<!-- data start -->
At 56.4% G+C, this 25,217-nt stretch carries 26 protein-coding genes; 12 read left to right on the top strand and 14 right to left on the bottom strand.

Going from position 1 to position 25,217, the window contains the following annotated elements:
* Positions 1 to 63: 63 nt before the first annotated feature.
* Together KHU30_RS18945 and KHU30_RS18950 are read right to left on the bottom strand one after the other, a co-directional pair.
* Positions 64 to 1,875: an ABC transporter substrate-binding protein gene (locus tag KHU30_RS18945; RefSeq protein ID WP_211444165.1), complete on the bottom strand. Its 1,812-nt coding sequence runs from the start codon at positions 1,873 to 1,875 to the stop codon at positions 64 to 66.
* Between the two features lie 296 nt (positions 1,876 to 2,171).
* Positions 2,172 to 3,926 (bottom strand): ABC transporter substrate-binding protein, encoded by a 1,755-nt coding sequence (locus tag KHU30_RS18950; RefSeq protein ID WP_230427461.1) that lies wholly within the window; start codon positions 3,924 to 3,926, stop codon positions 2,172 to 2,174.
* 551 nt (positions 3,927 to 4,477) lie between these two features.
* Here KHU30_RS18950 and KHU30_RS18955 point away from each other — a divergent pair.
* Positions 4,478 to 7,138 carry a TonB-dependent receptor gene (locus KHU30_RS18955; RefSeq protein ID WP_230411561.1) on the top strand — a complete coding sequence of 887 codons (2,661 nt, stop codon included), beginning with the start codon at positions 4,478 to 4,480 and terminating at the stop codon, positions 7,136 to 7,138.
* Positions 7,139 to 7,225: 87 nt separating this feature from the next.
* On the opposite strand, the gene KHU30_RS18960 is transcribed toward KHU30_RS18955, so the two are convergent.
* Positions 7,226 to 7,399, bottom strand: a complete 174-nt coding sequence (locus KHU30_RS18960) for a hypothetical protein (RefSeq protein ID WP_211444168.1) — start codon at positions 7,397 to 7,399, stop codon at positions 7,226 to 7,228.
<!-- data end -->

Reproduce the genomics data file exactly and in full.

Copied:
At 56.4% G+C, this 25,217-nt stretch carries 26 protein-coding genes; 12 read left to right on the top strand and 14 right to left on the bottom strand.

Going from position 1 to position 25,217, the window contains the following annotated elements:
* Positions 1 to 63: 63 nt before the first annotated feature.
* Together KHU30_RS18945 and KHU30_RS18950 are read right to left on the bottom strand one after the other, a co-directional pair.
* Positions 64 to 1,875: an ABC transporter substrate-binding protein gene (locus tag KHU30_RS18945; RefSeq protein ID WP_211444165.1), complete on the bottom strand. Its 1,812-nt coding sequence runs from the start codon at positions 1,873 to 1,875 to the stop codon at positions 64 to 66.
* Between the two features lie 296 nt (positions 1,876 to 2,171).
* Positions 2,172 to 3,926 (bottom strand): ABC transporter substrate-binding protein, encoded by a 1,755-nt coding sequence (locus tag KHU30_RS18950; RefSeq protein ID WP_230427461.1) that lies wholly within the window; start codon positions 3,924 to 3,926, stop codon positions 2,172 to 2,174.
* 551 nt (positions 3,927 to 4,477) lie between these two features.
* Here KHU30_RS18950 and KHU30_RS18955 point away from each other — a divergent pair.
* Positions 4,478 to 7,138 carry a TonB-dependent receptor gene (locus KHU30_RS18955; RefSeq protein ID WP_230411561.1) on the top strand — a complete coding sequence of 887 codons (2,661 nt, stop codon included), beginning with the start codon at positions 4,478 to 4,480 and terminating at the stop codon, positions 7,136 to 7,138.
* Positions 7,139 to 7,225: 87 nt separating this feature from the next.
* On the opposite strand, the gene KHU30_RS18960 is transcribed toward KHU30_RS18955, so the two are convergent.
* Positions 7,226 to 7,399, bottom strand: a complete 174-nt coding sequence (locus KHU30_RS18960) for a hypothetical protein (RefSeq protein ID WP_211444168.1) — start codon at positions 7,397 to 7,399, stop codon at positions 7,226 to 7,228.